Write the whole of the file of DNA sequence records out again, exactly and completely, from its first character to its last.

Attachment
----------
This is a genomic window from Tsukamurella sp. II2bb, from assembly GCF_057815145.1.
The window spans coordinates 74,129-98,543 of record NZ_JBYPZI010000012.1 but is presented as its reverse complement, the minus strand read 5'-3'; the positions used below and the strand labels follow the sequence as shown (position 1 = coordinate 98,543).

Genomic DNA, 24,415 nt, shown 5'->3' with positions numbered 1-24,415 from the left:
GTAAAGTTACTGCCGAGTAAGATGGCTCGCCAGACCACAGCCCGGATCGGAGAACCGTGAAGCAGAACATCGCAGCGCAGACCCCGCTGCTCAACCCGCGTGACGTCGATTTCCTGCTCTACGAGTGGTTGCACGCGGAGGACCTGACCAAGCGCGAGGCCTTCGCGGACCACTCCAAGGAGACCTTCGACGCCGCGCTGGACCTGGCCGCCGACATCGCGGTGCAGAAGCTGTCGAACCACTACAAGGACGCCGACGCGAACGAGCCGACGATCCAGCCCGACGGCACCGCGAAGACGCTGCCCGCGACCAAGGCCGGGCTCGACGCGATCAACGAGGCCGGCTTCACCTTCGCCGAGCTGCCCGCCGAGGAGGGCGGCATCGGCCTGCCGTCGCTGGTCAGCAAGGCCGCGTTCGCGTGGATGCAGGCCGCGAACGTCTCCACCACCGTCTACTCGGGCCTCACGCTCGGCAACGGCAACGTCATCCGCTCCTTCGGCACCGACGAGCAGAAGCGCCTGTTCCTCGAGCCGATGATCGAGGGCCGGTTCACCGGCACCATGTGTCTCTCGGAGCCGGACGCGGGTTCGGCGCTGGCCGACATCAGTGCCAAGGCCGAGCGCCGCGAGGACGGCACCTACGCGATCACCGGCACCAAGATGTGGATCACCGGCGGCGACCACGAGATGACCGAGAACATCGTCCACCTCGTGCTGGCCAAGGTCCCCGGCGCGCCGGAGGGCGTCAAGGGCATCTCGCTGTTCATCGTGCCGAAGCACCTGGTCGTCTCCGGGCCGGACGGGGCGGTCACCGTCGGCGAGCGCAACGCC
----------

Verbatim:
This is a genomic window from Tsukamurella sp. II2bb, from assembly GCF_057815145.1.
The window spans coordinates 74,129-98,543 of record NZ_JBYPZI010000012.1 but is presented as its reverse complement, the minus strand read 5'-3'; the positions used below and the strand labels follow the sequence as shown (position 1 = coordinate 98,543).

Genomic DNA, 24,415 nt, shown 5'->3' with positions numbered 1-24,415 from the left:
GTAAAGTTACTGCCGAGTAAGATGGCTCGCCAGACCACAGCCCGGATCGGAGAACCGTGAAGCAGAACATCGCAGCGCAGACCCCGCTGCTCAACCCGCGTGACGTCGATTTCCTGCTCTACGAGTGGTTGCACGCGGAGGACCTGACCAAGCGCGAGGCCTTCGCGGACCACTCCAAGGAGACCTTCGACGCCGCGCTGGACCTGGCCGCCGACATCGCGGTGCAGAAGCTGTCGAACCACTACAAGGACGCCGACGCGAACGAGCCGACGATCCAGCCCGACGGCACCGCGAAGACGCTGCCCGCGACCAAGGCCGGGCTCGACGCGATCAACGAGGCCGGCTTCACCTTCGCCGAGCTGCCCGCCGAGGAGGGCGGCATCGGCCTGCCGTCGCTGGTCAGCAAGGCCGCGTTCGCGTGGATGCAGGCCGCGAACGTCTCCACCACCGTCTACTCGGGCCTCACGCTCGGCAACGGCAACGTCATCCGCTCCTTCGGCACCGACGAGCAGAAGCGCCTGTTCCTCGAGCCGATGATCGAGGGCCGGTTCACCGGCACCATGTGTCTCTCGGAGCCGGACGCGGGTTCGGCGCTGGCCGACATCAGTGCCAAGGCCGAGCGCCGCGAGGACGGCACCTACGCGATCACCGGCACCAAGATGTGGATCACCGGCGGCGACCACGAGATGACCGAGAACATCGTCCACCTCGTGCTGGCCAAGGTCCCCGGCGCGCCGGAGGGCGTCAAGGGCATCTCGCTGTTCATCGTGCCGAAGCACCTGGTCGTCTCCGGGCCGGACGGGGCGGTCACCGTCGGCGAGCGCAACGCC